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A Kittery Photographer Unleashes Two Years’ Worth of Dog Portraits

For Aliza Eliazarov, finding subjects for her new book, The Best Dog, was a walk in the park.

Photographer Aliza Eliazarov's Great Pyrenees-Border-collie mix
Photographer Aliza Eliazarov's Great Pyrenees-Border-collie mix
By Nora Saks
Photos by Aliza Eliazarov
From our March 2024 issue
Kittery photographer Aliza Eliazarov
Photographer Aliza Eliazarov

For Kittery photographer Aliza Eliazarov, finding subjects for her new book of dog portraits was a walk in the park. “The human-dog bond is really special and something people want to celebrate,” says Eliazarov, an educator at a New Hampshire animal shelter who previously published a book of farm-animal portraits. She and her husband and co-writer, Ed Doty, solicited candidates in their community and on social media, then spent two years traveling around Maine (and as far away as Indiana) capturing a diverse mix of breeds and personalities for The Best Dog (Ten Speed Press; hardcover; $25), which came out last fall. Among the more than 100 featured pups are Buddy, an Indian street dog from Portland with snowy fur and a wry expression (Eliazarov and Doty call him “an intuitive empath”), Caper, an English bulldog from Liberty who ate Eliazarov’s paper backdrop, and Ducky, the couple’s own Great Pyrenees–Border-collie mix that they adopted shortly after they began researching the book. Wrangling subjects with varying temperaments and attention spans is “hectic and exhausting,” Eliazarov says. “But I got to hang out with 100 dogs, which is my dream.”

Where did this idea come from?

I’ve been photographing dogs for years, but the idea of capturing them and their stories in a book crystallized during the pandemic. When Covid hit, animal shelters were emptying out. So many people were hurting and needed a dog. And those dogs helped them through what was the darkest time in many people’s lives. Ed and I found out first-hand how important dog companionship is when we adopted Ducky, in 2020. He’s the best. When we started talking about the project, everyone kept saying, ‘You have to photograph my dog; I have the best dog.’ And we were like, ‘You’re right. We all have the best dog.’

How did you coax such a range of expressions from your subjects?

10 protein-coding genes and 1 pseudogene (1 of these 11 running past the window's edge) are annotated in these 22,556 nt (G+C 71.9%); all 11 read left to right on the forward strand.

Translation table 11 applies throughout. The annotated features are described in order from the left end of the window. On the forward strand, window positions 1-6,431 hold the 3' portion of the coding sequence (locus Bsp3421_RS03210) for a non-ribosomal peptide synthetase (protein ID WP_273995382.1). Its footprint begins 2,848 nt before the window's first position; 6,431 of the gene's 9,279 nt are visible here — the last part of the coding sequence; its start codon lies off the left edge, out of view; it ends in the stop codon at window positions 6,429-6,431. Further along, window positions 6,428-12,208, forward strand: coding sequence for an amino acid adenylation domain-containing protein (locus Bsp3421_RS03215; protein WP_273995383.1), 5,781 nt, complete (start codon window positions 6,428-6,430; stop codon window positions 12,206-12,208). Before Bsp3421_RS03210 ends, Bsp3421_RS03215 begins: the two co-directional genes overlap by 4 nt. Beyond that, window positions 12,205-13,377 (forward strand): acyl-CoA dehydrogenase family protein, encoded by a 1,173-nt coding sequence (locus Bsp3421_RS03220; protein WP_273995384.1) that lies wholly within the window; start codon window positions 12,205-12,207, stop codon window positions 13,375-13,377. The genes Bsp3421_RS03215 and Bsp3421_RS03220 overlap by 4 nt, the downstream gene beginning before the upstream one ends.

Every shoot is a collaboration between me, Ed, who helps wrangle the animals, the dog’s person, and the dog. Over the course of the shoot, the hope is that the dog’s story and character will emerge, and we will capture their essence. We only break out treats when absolutely necessary because, once they’re focused on the treat, a lot of dogs get this intense look in their eyes that isn’t really who they are. Some dogs are afraid of the strobe light. I’m not in the business of traumatizing dogs, so if they’re distressed, the shoot is over.

Aliza Eliazarov’s expressive dog portraits include (clockwise from top left) a soulful Eurasier; a sightless Pomeranian; beagles rescued from a breeding facility; a weary golden retriever and her pups; and an eager-to-please Australian shepherd.

What were some memorable moments?

There was a Pomeranian named Cheese that pooped on set again and again. It was like photographing a squirrel. Ivy, a rescued golden retriever, had a litter of 12 and the puppies were everywhere, peeing and pooping, and then they all nursed and fell asleep, and I finally got a photo. Sawyer, an Afghan hound show dog, had starred in a Saturday Night Live skit. When we put a fan on him and the wind blew his locks, he looked like Cindy Crawford. And I can’t forget Malmok, a Eurasier, who was super zen for a four-month-old pup. His humans told me it was like their old dog, who had died, had sent this special puppy to them. When he sat down and looked at me, I understood what they meant. It was like there was an old soul in a puppy body.

Did you learn anything from making the book?

I realized that when people talk about their dogs, they’re really talking about themselves. I’ve had strangers reach out and tell me that their dog helped them through a divorce, helps their child with depression or anxiety, or helped them regain trust in the world after sexual assault. Those are hard things to talk about. But you can find that out on a Saturday morning at the beach when you strike up a conversation with a dog person.

April 2024, Down East Magazine

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